None of us really asked or wanted a Jumanji sequel did we? There didn't feel like a massive need to revisit this world, to reboot it, to refresh this world for our times did there? Ultimately no there was no need really but thankfully no one listened and now we have a Jumanji sequel that entertains, provides laughs and deals with teenage angst with great aplomb.
Four teenagers, thrown together in a minor breakfast club style convenience in detention happen upon a game console, complete with a Jumanji game cartridge and luckily enough four controllers. Having been lectured by their headmaster on 'becoming who they need to be in our world rather than who they want to be' it is not long before they find themselves sucked into the game and have to save Jumanji from a new evil.
What follows is a series of action sequences, body swap jokes and CGI creatures that in other hands would leave a viewer flat, disinterested and contemplating setting up an actual board game just to have something to do.
However, Jumaji: Welcome to the Jungle is different and that is largely down to the foursome of Johnson, Black, Hart and Gillen (a great law firm name if ever there was one). There is a wonderful chemistry between the four stars and you sense that they are genuinely having fun within this nonsensical world. All four play their avatar really well with great physicality as well as maintaining a wonderful teenage awkwardness throughout. They seem to carry a great self awareness that teenagers themselves can hold, hyper aware of their appearances, behaviour and interactions with each other.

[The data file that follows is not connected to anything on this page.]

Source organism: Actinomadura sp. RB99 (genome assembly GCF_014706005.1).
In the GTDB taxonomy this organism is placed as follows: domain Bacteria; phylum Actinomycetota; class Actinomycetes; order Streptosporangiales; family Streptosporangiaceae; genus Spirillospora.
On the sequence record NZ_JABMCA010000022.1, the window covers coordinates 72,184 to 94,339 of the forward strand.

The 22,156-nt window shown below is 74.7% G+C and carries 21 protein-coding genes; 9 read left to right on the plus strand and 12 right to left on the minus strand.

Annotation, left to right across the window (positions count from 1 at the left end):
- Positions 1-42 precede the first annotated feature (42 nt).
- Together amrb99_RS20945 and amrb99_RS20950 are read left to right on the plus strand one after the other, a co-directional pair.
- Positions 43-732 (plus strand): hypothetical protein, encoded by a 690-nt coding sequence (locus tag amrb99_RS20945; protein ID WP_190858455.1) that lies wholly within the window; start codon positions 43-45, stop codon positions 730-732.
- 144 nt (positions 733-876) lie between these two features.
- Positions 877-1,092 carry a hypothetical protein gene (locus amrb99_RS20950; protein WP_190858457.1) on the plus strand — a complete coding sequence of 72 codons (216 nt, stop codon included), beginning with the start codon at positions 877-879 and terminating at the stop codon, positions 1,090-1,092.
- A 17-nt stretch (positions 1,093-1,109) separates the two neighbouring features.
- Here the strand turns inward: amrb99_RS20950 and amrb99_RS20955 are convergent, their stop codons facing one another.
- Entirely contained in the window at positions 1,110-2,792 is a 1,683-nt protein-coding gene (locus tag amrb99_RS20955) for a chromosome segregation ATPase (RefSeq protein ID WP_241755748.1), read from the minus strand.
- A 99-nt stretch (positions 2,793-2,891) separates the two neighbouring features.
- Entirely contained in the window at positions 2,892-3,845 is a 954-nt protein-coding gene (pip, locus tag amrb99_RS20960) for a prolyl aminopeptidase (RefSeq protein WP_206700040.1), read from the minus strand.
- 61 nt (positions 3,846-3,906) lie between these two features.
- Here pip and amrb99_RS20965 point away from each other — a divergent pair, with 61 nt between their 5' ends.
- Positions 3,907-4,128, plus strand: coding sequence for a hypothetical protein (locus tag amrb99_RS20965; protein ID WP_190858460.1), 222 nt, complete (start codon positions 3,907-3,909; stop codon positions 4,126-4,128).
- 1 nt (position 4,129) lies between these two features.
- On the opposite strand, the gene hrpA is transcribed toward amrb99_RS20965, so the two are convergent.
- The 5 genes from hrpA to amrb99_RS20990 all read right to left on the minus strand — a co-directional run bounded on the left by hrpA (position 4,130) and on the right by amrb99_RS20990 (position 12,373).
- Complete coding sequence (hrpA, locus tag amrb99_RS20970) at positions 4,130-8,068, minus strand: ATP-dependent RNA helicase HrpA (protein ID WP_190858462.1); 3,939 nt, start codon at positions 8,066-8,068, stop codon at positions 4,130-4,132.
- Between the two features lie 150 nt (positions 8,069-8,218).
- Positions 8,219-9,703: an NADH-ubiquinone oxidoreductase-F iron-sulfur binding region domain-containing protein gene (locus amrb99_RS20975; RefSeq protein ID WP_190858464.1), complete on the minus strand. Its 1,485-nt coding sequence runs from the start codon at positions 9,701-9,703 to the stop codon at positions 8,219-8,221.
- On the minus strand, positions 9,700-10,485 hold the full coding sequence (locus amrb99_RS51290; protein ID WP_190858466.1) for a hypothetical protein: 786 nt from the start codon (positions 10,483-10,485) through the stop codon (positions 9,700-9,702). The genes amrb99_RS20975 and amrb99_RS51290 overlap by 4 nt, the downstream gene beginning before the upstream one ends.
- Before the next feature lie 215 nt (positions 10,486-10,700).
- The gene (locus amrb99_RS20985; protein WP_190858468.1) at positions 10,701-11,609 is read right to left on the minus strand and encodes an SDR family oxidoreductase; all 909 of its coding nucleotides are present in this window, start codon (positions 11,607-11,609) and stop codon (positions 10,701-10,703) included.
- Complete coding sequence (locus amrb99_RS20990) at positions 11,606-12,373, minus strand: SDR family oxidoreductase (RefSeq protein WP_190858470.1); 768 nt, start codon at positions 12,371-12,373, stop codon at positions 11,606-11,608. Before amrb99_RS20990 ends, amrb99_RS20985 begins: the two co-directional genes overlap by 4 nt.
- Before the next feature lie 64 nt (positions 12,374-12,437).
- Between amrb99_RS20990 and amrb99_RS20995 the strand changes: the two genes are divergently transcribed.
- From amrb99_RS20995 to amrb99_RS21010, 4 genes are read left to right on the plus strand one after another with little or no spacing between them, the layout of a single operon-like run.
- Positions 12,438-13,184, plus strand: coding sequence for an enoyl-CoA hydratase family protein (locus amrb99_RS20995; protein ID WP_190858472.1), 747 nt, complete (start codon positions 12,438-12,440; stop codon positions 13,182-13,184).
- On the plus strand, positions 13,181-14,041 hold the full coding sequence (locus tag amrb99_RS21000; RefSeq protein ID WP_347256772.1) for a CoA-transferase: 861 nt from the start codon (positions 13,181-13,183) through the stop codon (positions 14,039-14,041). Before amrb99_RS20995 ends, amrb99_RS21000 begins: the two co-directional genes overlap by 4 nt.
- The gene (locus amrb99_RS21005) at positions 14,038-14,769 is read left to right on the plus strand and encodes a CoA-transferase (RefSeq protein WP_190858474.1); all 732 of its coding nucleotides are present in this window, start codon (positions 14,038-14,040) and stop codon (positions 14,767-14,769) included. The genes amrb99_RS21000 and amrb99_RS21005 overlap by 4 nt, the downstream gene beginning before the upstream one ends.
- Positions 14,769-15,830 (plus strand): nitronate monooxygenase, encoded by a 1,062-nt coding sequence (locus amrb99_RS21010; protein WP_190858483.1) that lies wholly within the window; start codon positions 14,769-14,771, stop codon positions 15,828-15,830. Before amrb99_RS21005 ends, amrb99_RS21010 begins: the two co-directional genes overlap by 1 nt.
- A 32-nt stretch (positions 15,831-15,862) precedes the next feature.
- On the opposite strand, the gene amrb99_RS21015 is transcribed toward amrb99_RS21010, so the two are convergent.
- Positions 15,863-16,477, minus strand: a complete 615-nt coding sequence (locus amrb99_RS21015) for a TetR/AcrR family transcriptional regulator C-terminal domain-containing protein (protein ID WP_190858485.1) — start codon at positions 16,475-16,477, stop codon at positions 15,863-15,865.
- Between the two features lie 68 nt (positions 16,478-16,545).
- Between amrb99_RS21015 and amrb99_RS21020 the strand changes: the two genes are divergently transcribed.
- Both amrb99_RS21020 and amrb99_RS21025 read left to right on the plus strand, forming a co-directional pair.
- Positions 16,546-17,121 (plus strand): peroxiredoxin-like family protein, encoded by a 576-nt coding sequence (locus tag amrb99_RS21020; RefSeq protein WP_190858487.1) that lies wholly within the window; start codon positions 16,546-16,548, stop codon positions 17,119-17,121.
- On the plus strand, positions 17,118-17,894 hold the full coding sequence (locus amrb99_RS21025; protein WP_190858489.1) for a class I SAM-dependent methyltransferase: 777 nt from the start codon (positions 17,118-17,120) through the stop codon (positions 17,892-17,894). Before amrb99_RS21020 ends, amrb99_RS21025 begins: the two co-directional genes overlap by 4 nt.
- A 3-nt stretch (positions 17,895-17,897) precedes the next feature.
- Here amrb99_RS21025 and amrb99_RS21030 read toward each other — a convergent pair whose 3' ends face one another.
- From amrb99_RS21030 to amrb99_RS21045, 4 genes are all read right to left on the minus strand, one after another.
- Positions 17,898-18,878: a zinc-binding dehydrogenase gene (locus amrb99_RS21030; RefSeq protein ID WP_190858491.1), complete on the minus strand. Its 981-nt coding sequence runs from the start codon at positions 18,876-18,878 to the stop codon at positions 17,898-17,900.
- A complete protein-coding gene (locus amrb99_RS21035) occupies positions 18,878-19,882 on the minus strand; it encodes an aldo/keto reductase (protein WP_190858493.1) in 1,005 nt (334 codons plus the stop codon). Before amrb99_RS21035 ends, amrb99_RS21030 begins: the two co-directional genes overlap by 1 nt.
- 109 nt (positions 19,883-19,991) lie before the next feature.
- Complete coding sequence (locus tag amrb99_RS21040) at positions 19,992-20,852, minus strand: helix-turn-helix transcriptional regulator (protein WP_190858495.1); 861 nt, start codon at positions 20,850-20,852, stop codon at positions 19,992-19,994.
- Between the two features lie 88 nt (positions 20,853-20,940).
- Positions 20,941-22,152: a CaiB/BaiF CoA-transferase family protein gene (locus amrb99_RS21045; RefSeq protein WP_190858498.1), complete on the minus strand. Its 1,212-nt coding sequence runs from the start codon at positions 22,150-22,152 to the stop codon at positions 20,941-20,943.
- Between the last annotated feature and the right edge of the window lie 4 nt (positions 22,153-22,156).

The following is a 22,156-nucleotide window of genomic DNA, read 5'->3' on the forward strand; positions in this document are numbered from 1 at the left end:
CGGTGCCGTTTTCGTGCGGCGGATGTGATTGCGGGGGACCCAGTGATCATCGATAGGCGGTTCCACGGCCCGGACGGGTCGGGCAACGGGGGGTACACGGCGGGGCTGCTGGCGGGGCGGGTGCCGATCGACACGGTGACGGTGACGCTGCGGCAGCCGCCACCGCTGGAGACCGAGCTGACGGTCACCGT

Kevin Hart provides a plethora of laughs and his chemistry with Dwayne Johnson is excellent (no surprise for fans of Central Intelligence). Johnson is as great an action hero as you could possible hope for in the times we live in, with an overwhelmingly warm charisma making him incredibly watchable, no matter what nonsensical chase sequence he finds himself in. Jack Black finds himself in the role of Bethany the most self absorbed, shallow member of the group. A wonderful physical comedian, Black excels in presenting the demeanour of a young Instagram loving , phone obsessed teen and certainly garnered the most laughter in our screening.
Karen Gillan plays Martha the slight awkward teen who finds herself in the game as Ruby Roundhouse, an expert in many martial arts and dance fighting. Her in game attire attracted many outraged tweets when the first shots from the film were released, but this is more than adequately addressed as she calls out the stupidity crying 'Why am I wearing half a shirt and short shorts in the JUNGLE?' The film makers are aware of how the appearance would be perceived and perhaps have intended to make a statement of how female characters within gaming are portrayed, there is after all more than a passing resemblance to Tomb Raider's Lara Croft in Gillen's attire.
The message at the heart of Jumanji is to not let who you are be defined by looks, athletic abilities or the number of Instagram likes you acquire. True joy is found in seeing the value in everyone and not judging books by their cover.
Jumaji: Welcome to the Jungle is filed with convenient plot contrivances and nonsensical CGI chase sequences and a level of predicability, but with a charismatic cast, warmth, fun and a good message at its core I am very pleased that a Jumanji sequel exists.